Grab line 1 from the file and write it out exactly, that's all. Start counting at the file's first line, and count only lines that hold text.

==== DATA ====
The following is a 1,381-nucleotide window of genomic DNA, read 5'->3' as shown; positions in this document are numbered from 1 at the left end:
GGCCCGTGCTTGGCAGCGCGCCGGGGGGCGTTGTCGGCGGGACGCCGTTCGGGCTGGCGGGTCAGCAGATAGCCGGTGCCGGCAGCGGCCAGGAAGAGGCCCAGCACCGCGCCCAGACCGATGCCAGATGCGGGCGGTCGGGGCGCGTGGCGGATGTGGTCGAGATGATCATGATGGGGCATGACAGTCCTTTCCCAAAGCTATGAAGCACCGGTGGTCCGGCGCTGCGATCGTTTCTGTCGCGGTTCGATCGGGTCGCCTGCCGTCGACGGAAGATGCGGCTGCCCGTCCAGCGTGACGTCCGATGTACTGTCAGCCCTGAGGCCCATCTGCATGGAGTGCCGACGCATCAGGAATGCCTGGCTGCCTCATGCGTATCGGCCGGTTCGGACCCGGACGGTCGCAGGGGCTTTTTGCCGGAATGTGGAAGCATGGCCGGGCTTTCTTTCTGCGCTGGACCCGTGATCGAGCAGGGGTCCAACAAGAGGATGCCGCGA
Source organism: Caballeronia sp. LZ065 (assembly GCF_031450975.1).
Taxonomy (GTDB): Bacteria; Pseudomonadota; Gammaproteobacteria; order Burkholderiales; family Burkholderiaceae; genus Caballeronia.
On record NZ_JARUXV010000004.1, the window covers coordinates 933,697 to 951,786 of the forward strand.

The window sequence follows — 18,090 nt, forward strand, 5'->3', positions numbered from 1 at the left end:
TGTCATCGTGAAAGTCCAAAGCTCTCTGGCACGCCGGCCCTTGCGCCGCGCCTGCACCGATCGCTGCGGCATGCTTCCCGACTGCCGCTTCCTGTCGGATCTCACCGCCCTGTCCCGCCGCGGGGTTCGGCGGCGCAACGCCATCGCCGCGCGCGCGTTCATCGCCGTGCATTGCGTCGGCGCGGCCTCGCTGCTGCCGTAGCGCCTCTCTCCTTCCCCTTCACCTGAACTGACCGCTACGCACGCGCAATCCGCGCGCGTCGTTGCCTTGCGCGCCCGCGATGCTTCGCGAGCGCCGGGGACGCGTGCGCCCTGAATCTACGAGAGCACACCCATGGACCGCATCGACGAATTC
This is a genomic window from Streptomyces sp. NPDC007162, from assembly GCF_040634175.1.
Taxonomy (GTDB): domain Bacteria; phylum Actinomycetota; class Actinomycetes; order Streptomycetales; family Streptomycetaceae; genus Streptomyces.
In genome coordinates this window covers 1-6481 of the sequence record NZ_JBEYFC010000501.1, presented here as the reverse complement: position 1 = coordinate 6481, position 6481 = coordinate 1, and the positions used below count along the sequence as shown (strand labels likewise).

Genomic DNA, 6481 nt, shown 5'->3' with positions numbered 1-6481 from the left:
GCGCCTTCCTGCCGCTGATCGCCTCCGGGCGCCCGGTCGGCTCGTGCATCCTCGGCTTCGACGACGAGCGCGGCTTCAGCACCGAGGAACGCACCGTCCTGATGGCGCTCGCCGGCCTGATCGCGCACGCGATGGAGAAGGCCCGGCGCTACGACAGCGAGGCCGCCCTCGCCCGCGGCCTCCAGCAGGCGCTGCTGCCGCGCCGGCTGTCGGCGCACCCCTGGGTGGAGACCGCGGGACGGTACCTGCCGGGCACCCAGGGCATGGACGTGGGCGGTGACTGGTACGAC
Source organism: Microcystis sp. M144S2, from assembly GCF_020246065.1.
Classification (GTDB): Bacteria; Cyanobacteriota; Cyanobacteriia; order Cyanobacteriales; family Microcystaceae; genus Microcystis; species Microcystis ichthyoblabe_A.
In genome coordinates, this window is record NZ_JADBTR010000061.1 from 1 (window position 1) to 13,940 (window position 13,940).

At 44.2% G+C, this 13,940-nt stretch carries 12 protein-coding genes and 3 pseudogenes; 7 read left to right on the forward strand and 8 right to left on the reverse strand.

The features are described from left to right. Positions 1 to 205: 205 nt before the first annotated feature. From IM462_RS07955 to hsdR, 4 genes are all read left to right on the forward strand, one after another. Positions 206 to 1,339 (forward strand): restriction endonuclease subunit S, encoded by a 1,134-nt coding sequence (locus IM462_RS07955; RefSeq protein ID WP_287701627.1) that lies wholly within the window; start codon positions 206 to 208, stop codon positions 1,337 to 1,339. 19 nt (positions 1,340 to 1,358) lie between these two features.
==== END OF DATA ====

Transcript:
The following is a 1,381-nucleotide window of genomic DNA, read 5'->3' as shown; positions in this document are numbered from 1 at the left end: